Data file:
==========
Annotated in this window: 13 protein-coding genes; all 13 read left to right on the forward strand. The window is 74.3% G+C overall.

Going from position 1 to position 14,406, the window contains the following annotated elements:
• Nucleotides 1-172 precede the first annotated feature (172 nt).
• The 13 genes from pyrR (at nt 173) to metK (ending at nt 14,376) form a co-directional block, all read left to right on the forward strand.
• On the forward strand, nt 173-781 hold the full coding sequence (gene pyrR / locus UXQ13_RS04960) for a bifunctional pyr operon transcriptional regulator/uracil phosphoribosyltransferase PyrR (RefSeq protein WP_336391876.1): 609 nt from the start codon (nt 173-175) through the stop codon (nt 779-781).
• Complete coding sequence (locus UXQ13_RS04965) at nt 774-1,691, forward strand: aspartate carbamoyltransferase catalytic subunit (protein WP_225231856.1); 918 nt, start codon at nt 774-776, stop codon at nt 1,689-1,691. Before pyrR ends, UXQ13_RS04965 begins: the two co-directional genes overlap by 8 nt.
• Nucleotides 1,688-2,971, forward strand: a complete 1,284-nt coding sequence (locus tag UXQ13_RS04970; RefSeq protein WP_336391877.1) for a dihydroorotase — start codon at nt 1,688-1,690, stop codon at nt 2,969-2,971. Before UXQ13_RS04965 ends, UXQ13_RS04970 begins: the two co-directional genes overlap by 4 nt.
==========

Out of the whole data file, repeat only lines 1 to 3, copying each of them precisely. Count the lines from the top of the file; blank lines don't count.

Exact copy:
Annotated in this window: 13 protein-coding genes; all 13 read left to right on the forward strand. The window is 74.3% G+C overall.

Going from position 1 to position 14,406, the window contains the following annotated elements:
• Nucleotides 1-172 precede the first annotated feature (172 nt).